One of last weekend’s Family Tree University Virtual Conference live chats I was really interested in was Marian Pierre-Louis‘ house histories chat. Researching my great-great-grandfather’s cigar store and home in Cincinnati is on my genealogy to-do list.
In addition to hearing fascinating tales of participants’ old family homes with kitchens constructed from peach crates, cheese packaging used for insulation and old newpapers as wallpaper, I got tips for researching the cigar store and other ancestral homes, such as my great-grandparents’:
And I smuggled some tips from the chat to share with you all! (The conference participants can download chat transcripts to keep.) Here they are:
- If the house is relatively new, Marian suggests starting with deed research. “I’ve researched every house I’ve lived in, even one built in 1985,” she typed.
- Start with the book and page number of the property deed in county or town records. Many areas have property assessor records online, where you can search by address. Then you’ll trace the deeds to find out names of the previous owners.
- City directories are a great tool for house history research, especially for multifamily dwellings or those with with renters.
- Most Sears and other “kit” homes are near railways, because that’s how they were delivered. Most were built in the late 1800s to early 1900s. Check your local library for books on kit houses, such as Houses by Mail: A Guide to Houses from Sears, Roebuck and Company by Katherine Cole Stevenson.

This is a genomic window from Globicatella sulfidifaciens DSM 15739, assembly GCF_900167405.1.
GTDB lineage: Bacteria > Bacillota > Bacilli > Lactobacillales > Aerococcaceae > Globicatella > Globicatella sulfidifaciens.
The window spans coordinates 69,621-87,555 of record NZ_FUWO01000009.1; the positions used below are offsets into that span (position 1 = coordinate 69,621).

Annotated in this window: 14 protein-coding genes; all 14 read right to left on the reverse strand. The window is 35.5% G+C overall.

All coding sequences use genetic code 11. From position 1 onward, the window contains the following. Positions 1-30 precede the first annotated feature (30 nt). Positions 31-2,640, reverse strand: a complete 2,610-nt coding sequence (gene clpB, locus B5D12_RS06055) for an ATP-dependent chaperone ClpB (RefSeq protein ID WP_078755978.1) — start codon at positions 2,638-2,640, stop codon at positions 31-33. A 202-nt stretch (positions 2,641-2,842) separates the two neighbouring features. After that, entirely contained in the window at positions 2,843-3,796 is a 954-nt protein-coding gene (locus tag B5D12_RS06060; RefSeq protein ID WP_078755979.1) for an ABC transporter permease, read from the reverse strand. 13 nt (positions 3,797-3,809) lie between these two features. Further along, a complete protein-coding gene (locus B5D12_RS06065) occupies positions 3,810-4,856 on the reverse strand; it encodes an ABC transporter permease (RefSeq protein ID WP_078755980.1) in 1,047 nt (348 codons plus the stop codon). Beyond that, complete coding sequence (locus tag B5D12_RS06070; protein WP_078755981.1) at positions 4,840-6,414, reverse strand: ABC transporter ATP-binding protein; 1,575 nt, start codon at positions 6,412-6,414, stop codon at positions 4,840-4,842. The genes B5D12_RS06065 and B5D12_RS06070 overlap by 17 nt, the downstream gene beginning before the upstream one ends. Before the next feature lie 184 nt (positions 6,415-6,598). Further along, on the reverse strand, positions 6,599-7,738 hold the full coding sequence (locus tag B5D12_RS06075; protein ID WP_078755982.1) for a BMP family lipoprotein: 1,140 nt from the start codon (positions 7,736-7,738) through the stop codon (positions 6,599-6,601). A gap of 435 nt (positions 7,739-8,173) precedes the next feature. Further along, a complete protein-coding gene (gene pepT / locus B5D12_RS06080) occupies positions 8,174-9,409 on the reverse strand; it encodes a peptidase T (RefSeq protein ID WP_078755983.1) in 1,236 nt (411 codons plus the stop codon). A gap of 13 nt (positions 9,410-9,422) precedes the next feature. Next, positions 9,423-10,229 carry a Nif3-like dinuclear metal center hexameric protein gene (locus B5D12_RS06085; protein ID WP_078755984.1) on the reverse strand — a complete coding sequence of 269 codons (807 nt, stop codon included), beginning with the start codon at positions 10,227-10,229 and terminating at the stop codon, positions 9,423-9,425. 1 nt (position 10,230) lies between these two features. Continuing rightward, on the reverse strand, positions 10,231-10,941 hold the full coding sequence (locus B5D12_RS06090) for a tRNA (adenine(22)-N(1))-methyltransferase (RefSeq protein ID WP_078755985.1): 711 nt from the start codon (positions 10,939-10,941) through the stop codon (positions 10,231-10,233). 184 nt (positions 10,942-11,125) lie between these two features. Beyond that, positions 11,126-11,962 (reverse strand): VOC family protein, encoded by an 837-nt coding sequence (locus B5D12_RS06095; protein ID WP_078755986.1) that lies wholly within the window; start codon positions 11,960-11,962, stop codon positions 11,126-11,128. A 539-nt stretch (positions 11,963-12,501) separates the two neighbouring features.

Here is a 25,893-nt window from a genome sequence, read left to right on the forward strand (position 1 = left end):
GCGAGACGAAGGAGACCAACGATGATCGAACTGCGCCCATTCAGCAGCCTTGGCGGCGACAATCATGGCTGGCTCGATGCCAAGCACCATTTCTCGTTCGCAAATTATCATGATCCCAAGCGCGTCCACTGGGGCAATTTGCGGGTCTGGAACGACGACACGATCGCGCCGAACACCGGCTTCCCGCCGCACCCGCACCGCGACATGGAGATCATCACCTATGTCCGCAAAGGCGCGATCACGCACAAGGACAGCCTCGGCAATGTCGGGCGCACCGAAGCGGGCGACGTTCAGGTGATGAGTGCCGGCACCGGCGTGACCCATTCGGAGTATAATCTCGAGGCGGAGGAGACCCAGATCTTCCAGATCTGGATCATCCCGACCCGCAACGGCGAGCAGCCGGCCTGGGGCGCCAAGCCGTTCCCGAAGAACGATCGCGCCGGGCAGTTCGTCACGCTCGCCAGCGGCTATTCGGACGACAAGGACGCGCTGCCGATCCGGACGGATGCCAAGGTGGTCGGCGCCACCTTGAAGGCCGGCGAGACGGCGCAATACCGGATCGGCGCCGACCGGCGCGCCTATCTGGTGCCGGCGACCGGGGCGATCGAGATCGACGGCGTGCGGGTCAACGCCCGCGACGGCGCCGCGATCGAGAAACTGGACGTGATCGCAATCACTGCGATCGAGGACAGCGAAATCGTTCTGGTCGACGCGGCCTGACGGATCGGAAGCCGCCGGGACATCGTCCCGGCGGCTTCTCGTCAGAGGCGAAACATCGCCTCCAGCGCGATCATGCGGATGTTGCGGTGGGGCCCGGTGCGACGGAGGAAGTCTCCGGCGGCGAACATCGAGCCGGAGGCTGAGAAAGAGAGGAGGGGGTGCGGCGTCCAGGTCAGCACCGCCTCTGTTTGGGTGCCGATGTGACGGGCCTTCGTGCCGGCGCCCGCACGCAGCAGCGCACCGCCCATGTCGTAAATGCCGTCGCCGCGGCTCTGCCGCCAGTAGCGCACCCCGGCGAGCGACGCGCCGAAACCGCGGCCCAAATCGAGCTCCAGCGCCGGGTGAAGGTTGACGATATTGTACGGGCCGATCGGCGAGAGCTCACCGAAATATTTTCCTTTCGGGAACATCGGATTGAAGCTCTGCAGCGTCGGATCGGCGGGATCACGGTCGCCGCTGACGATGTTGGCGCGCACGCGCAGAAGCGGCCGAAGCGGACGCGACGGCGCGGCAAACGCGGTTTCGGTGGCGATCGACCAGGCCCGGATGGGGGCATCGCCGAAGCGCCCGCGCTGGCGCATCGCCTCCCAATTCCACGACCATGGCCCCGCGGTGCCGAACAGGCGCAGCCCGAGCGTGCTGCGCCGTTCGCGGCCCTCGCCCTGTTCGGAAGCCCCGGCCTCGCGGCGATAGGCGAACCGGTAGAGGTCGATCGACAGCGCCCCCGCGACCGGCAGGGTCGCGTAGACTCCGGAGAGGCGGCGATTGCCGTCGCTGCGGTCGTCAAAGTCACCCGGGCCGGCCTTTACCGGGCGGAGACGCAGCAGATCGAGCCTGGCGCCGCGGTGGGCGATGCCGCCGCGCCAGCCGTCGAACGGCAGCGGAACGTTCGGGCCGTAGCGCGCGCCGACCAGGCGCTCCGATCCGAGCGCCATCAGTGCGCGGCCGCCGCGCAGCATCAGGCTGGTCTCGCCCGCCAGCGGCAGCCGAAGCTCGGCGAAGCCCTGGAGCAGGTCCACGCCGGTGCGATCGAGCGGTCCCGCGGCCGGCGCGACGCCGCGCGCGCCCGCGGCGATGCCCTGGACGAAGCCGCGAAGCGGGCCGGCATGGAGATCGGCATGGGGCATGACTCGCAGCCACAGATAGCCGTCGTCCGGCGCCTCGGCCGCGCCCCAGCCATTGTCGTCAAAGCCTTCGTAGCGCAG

- You can get a historical contractor to walk through your house and ‘read’ it. “That is your best shot for knowing when the various parts were built,” Marian suggests.
- One participant asked whether it’s possible to research a house that’s been torn down. “Absolutely,” Marian replied. “The deeds and tax records never disappear (well unless there’s a fire in the courthouse or something).”
- A chat participant named Helen shared a link to the New York City Department of Records website, where you can order a photo of any home on the tax rolls in 1940.
- Another chatter named Barry mentioned how he found online Sanborn fire insurance maps for the area where he lived in San Francisco. These maps have details about the businesses and types of structures. Sanborn maps exist for many areas; they’re also online for Cincinnati.
- Marian provided links to the Library of Congress’ bird’s-eye view maps and to her blog post about the top 10 best places to find old photos of your house.
- She also suggested looking for old photos at local historical societies and in the Images of America books by Arcadia Publishing. (I was lucky enough to find my great-grandma’s house in an Arcadia book.)
And if you’re particularly interested in house histories, we also have a digital download guide to researching houses in Family Tree Shop.